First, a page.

Browsing by Author "Lee, Chul Woo"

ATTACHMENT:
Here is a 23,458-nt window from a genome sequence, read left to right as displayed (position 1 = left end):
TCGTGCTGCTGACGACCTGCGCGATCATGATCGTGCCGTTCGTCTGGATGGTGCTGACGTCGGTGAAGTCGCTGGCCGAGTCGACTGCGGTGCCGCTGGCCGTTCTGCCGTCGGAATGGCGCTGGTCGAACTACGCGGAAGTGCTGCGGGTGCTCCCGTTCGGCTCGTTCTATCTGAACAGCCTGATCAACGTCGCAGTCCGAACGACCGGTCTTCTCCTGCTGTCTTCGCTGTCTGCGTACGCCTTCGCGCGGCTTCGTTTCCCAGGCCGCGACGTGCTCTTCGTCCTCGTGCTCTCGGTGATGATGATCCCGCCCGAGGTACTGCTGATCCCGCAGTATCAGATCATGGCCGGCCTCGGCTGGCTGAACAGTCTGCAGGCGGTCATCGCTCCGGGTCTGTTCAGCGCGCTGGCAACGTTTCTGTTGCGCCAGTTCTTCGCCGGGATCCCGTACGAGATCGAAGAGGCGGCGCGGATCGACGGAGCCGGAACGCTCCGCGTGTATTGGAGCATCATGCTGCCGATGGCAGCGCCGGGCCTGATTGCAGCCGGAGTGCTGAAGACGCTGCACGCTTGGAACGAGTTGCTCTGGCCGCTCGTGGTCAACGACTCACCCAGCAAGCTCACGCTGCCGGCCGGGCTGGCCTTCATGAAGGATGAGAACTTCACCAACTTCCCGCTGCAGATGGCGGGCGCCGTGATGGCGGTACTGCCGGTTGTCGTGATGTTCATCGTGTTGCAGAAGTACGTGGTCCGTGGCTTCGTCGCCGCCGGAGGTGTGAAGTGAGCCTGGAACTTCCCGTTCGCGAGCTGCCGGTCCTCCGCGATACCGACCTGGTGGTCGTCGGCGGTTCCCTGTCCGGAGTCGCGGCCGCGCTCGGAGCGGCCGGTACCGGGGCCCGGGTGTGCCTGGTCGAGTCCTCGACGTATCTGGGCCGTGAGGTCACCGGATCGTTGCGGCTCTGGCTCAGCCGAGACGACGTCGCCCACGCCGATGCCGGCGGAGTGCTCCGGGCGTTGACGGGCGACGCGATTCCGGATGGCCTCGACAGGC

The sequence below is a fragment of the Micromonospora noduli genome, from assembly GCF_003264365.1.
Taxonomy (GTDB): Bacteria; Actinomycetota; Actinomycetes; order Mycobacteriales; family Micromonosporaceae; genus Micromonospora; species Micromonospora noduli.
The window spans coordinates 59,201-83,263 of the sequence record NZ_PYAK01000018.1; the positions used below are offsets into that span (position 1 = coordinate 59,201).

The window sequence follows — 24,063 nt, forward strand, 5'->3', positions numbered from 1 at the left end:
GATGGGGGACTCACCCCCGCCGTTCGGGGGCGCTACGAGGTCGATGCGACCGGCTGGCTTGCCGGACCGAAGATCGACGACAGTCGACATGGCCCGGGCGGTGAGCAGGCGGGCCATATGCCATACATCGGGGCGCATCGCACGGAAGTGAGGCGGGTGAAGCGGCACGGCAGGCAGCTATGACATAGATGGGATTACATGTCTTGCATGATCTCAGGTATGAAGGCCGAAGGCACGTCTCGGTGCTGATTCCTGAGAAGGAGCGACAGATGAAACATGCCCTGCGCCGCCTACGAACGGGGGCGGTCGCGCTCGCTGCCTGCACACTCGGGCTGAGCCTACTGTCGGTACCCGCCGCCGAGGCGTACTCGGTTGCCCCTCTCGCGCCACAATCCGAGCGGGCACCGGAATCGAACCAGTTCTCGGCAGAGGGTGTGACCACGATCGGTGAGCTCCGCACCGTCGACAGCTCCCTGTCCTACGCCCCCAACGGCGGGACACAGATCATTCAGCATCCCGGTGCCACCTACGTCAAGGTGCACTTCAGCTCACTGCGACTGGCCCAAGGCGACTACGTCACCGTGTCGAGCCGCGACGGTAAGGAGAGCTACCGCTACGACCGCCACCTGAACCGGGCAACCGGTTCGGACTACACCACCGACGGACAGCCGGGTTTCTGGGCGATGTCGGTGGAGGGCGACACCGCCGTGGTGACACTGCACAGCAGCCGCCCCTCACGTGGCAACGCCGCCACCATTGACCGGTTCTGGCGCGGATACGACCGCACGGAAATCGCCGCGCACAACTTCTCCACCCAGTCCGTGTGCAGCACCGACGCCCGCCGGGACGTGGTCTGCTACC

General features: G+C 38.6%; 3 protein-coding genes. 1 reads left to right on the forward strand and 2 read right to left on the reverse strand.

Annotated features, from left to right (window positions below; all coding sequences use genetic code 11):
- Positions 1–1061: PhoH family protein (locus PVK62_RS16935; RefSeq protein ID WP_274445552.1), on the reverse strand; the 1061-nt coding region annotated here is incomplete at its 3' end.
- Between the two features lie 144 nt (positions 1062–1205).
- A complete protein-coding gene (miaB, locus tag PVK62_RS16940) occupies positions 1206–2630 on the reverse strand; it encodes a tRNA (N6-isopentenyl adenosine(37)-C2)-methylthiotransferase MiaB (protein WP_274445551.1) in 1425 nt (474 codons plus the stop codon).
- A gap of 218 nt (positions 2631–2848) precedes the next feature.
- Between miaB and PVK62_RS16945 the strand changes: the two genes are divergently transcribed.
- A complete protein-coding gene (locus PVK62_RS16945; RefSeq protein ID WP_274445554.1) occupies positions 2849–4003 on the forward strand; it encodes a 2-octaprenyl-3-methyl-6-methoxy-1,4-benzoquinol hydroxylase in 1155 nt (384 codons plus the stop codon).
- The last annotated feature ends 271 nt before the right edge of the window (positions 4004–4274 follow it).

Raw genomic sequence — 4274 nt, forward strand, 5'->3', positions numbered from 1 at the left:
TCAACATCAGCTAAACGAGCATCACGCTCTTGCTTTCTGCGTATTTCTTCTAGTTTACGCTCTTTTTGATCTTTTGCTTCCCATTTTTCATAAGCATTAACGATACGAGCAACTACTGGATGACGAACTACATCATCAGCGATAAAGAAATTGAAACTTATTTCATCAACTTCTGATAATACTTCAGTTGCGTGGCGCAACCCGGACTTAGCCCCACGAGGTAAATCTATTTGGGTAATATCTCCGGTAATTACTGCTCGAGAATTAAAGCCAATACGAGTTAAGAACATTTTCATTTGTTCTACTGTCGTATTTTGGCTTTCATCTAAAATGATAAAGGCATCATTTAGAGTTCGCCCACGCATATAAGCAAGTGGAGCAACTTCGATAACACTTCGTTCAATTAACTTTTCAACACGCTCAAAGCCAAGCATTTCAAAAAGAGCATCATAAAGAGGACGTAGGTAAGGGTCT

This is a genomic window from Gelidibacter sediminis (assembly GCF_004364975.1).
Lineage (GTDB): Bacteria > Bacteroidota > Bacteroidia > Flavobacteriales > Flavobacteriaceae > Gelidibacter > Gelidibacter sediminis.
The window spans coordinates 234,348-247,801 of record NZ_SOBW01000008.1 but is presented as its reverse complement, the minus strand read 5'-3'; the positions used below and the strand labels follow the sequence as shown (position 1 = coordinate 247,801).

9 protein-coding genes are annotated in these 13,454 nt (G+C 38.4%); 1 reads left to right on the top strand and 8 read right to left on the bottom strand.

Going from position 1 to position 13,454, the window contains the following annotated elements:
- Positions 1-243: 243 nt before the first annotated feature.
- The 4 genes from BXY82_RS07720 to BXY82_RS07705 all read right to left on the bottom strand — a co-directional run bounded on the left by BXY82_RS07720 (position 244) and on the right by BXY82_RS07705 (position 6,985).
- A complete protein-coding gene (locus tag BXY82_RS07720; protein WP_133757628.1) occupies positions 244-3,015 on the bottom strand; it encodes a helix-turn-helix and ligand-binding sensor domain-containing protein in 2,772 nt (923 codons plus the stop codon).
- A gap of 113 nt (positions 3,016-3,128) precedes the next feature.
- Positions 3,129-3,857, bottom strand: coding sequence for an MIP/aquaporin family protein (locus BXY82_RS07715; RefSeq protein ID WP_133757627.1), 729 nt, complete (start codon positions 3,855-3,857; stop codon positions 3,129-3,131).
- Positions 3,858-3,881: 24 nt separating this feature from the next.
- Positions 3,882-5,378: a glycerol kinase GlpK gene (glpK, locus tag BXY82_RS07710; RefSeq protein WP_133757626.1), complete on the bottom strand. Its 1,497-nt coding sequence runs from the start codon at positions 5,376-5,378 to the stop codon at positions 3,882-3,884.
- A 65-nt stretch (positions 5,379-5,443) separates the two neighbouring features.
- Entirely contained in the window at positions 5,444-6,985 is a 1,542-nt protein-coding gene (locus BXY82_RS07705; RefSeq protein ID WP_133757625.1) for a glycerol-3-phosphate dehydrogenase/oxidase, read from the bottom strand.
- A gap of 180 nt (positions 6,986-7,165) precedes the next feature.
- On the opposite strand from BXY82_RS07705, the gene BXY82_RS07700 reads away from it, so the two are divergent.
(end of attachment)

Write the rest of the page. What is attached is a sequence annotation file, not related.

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- ItemA socio-rhetorical analysis of Romans 7 : with special attention to the law(Stellenbosch : Stellenbosch University, ) Lee, Chul Woo; Combrink, H. J. B.; Stellenbosch University. Faculty of Theology. Dept. of Old and New Testament.ENGLISH ABSTRACT: This study aims to interpret Romans 7 with special reference to the law. Both Romans 7 and the law in Paul are very difficult to understand. However, both are important for an understanding of Pauline theology and the gospel. In the past historical critical analyses were usually done in order to solve problematic passages like Romans 7 in Paul's letters. In this study a socio-rhetorical analysis is utilized. To start with, previous research is briefly dealt with in order obtain an overall picture of the understanding of the law in the past. From this overview more than ten problem areas are identified. Then, socio-rhetorical analysis is briefly explained. This is a multi-dimensional and multi-disciplinary method developed by Vernon Robbins, which sees the text as having various textures. In this research the method is utilized with some modifications. In chapter 4 the macrostructure of Romans is established by means of epistolary analysis and rhetorical analysis. Next, Rom. 7 is established as a rhetorical unit within Rom. 5-8 as the broader co-text of Rom. 7. After that the rhetorical situation of Romans is discussed, as well as some of Paul's rhetorical devices and styles. Finally, the rhetorical species of Romans is determined as deliberative rhetoric. From chapters 5 to 7, Rom. 7 is analyzed, using different textual analyses. In an analysis of inner texture repetitive-progressive texture, opening-middle-closing texture, and argumentative texture are discussed. Here an enthymemic analysis is used in order to chart Paul's argumentative flow of thought. From this it is concluded that Rom. 7: 1-6 is an analogy, which is an important tool for argumentation, and that the present tense in Rom. 7:14-25 functions as part of a combination of autobiographical-typical-rhetorical features for the purpose of argumentation. In the analysis of intertexture the scriptural intertexture is investigated: recitation with omission and thematic elaboration. In the cultural intertextual analysis some Jewish cultural intertextures are noted, namely, Rom. 7:8-10 as an allusion to both Gen. 3 and Exod. 3, Paul's usage of the "1," the law, slavery image, and the evil inclination. It is also interesting that Rom. 7: 15 & 19 and the "I" are allusions to Greek tragedy, sin as power, and slavery as Greco-Roman cultural intertexture. In analyzing the social intertexture it can be concluded that the marriage analogy is closer to Jewish marriage than to Greco-Roman marriage. The final analysis is an investigation of the theological texture. Here salvation history and the covenant of God are first dealt with in order to get to grips with Paul's theological world. Then, Pauline hamartiology, anthropology, and finally, nomism are investigated. The conclusion is that VOl-lOS' in Rom. 7 mostly denotes the universal moral law of God, both written and unwritten, not just the Mosaic law; though in some cases it denotes "principle" or "rule" as in vv. 21-25. Rom. 7 as a whole is a refutation of the objection or misunderstanding that might be raised regarding Paul's statements of the law in previous chapters. In Rom. 7 Paul elaborates the relationship between believers and the law, and the function of the law in relation to sin in an unregenerate person. In so doing, he vehemently denies that the law is sin, and vividly indicates the function of the law using his own experience.